During the defense ministers’ pow-wow, Serdyukov promised that Russia will deliver more S-300 anti-missile batteries to Belarus, which is on the front line with Warsaw
Pact-turned-NATO member Poland. As part of the Union State’s integrated air defense network, Belarus has deployed and placed several Russian-built S-300 air defense battalions on combat duty. Modernized versions of the S-300 (pictured above) have a maximum engagement range of up to 150 kilometers (93 miles).

“We have completed the first stage of modernization of the Belarusian S-300 air defense systems and agreed to intensify work on further deliveries of these systems to Belarus,” explained Serdyukov. “We are strengthening this network.”

In September 2009, Russia and Belarus provoked outrage among Poles by carrying out the Zapad (“West”) exercise on Belarusian territory, at which time 13,000 troops simulated a combined air and sea attack against Poland, complete with atomic weapons. According to documents obtained by Wprost, one of Poland’s leading news magazines, the Russian Air Force practiced using weapons from its nuclear arsenal, while in the Russian exclave of Kaliningrad, which also borders Poland, Russian Ground Forces stormed a “Polish” beach and attacked a natural gas pipeline.

Zapad 2009 also involved the simulated suppression of an uprising by a national minority in Belarus. Not so coincidentally, Lukashenko’s KGB lackeys often harass the country’s Polish minority, creating strained relations with Warsaw.

After the Russian-Belarusian drill, one Pole, identified only as Ted, told Polskie Radio: “Russia has laid bare its real intentions with respect to Poland. Every Pole most now get off the fence and be counted as a patriot or a traitor.”

In a related story, on Wednesday the Russian Air Force completed a two-day large-scale strategic aviation drill that featured air-to-air missile launches and aerial refuelling operations. The exercises, which involved Soviet-era Tu-160, Tu-95, and Tu-22M3 nuclear-capable bombers, were conducted over the Baltic, North, and Black seas, doubtlessly under the watchful eye of NATO radar. Providing escort for the Russian bomber crews were MiG-29, MiG-31, and Su-27 fighter jets and Il-78 flying fuel tankers.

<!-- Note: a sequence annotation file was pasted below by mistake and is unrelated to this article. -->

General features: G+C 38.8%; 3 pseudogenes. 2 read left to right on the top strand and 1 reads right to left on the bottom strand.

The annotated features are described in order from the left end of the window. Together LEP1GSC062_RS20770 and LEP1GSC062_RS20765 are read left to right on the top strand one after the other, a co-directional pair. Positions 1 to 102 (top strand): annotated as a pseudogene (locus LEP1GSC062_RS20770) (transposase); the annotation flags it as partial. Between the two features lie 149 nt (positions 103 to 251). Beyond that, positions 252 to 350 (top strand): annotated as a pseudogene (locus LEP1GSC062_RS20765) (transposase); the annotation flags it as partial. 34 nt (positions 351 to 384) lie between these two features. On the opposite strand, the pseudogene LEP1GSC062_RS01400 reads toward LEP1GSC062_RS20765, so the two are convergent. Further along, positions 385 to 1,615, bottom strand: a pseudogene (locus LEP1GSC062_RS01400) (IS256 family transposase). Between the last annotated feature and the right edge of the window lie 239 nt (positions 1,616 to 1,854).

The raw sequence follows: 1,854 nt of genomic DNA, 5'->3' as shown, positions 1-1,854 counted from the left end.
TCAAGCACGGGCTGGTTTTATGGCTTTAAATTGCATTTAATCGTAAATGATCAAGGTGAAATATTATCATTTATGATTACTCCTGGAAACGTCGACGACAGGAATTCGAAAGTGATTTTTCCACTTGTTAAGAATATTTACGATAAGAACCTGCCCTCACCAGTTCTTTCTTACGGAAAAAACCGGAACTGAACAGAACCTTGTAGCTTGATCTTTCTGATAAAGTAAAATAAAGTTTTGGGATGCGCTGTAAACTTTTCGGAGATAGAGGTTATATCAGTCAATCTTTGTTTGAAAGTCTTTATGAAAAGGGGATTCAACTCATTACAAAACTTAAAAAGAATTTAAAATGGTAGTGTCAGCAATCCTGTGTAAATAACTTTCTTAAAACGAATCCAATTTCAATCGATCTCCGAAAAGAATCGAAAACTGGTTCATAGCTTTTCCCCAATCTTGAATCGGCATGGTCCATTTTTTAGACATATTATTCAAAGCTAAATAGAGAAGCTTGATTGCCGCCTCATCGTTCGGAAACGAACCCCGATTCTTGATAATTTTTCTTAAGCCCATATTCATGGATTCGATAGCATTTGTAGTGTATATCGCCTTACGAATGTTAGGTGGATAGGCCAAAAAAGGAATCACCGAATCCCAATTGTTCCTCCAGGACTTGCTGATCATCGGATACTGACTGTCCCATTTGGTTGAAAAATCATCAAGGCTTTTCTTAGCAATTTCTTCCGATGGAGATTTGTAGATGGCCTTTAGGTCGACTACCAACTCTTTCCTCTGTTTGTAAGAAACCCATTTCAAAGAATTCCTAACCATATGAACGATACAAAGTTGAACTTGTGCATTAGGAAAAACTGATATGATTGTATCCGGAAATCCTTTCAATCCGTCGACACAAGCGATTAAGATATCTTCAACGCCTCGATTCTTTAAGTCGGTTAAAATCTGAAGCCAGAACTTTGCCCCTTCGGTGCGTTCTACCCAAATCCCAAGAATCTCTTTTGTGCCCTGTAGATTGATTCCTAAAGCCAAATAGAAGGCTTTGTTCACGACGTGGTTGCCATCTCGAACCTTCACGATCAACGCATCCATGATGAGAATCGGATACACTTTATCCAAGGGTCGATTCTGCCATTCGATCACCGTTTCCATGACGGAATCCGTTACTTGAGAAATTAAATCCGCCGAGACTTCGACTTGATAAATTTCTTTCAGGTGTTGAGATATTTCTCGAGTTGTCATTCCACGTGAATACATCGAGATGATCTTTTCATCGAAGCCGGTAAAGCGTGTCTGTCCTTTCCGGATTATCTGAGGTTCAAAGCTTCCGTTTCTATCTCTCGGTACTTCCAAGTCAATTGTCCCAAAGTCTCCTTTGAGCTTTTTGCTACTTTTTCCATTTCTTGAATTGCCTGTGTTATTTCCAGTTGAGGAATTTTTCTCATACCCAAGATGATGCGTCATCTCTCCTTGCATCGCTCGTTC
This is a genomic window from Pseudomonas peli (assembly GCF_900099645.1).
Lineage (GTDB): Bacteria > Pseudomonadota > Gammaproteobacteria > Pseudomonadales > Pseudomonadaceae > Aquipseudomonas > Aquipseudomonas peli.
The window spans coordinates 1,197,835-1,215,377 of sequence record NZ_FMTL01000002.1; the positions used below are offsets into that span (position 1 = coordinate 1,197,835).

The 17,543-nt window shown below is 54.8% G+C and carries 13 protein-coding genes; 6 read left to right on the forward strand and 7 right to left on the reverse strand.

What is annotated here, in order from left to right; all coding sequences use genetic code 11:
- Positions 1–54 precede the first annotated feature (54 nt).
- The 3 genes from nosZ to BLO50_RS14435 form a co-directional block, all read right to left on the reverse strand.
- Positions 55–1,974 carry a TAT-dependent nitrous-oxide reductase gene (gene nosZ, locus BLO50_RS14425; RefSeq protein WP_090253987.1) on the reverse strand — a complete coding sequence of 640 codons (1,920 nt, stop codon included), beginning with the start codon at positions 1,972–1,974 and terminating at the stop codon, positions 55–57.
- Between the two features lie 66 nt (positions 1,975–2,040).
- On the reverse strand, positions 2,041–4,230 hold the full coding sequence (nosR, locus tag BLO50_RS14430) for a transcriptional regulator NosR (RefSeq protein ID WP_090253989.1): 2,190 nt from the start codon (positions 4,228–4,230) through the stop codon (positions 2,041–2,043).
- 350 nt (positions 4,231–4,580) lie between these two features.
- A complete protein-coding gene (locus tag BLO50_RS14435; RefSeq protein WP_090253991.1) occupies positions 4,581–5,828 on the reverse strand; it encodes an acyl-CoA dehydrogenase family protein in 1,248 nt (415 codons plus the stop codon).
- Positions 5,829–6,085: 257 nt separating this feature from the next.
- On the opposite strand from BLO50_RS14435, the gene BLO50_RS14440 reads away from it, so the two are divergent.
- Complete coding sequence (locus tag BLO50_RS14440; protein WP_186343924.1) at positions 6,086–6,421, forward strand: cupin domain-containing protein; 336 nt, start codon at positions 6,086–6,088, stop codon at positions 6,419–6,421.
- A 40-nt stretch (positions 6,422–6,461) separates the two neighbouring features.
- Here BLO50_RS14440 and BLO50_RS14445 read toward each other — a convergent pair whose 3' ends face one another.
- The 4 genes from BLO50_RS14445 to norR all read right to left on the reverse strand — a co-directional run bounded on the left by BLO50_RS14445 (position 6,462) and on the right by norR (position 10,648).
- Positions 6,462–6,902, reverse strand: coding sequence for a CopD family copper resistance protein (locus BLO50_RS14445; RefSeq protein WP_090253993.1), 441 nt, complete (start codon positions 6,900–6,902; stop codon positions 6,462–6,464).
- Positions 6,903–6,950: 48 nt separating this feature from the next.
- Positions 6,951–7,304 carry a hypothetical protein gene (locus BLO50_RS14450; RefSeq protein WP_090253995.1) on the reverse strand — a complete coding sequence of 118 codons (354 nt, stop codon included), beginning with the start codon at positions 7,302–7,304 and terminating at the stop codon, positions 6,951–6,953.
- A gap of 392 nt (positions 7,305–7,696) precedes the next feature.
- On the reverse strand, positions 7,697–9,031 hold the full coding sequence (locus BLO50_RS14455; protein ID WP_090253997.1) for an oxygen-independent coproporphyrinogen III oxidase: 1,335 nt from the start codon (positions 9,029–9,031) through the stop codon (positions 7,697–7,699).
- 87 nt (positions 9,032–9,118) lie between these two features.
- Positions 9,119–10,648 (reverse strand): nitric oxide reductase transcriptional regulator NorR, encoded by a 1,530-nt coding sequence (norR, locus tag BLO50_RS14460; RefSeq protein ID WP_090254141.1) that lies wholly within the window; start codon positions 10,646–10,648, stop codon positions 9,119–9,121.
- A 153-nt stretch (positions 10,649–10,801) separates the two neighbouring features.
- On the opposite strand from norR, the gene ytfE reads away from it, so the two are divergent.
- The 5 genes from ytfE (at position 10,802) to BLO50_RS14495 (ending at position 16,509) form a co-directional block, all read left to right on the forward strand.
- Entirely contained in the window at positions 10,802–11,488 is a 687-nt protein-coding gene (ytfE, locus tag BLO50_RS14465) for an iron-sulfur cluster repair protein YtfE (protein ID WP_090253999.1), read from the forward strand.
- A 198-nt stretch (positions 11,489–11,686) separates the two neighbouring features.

Red Terror File: Belarusian dictator refutes allegations his regime behind Minsk subway bombing; Russian Communist Party boss defends Belarus’ “controlled market,” blames EU for “terrorism”

Last Saturday, Belarusian President Alexander Lukashenko angrily refuted allegations that his government orchestrated the subway bombing in Minsk that killed 13 commuters and wounded more than 200 others on April 11. He lashed out at detractors and sceptics alike. “What they are saying,” he ranted, “—that this was done to distract the attention from the economic situation—only idiots and scoundrels would make such judgments. Is the situation in the country so critical that I have to resort to desperate measures? It is not critical.”

The previous day, Lukashenko attributed the bombing to an international campaign to destabilize Belarus. “First came the currency market, then food market and then the subway blast occurred,” Lukashenko lamented. “It was the entire chain.”

The Minsk bombing has bewildered terrorism experts, who havespeculated about likely motives in the tightly controlled “former” Soviet republic, which has little history of large-scale terrorist attacks, unlike the Russian Federation. Some bloggers have asserted that the Lukashenko regime resorted to terrorism to distract Belarusians from the country’s poor economic state.

Belarus’ hard currency reserves are critically low and the economy faces a possible currency devaluation. Last year, Russia, Belarus, and Kazakhstan formed a customs union that oppositionists in all three countries claim is a building block toward restoring the Soviet Union.

Belarusian authorities have arrested five suspects in connection with the incident, including a man in his mid-20s accused of placing the bomb on the platform of Minsk’s busiest subway station, Oktyabrskaya. They have not suggested who ordered the bombing.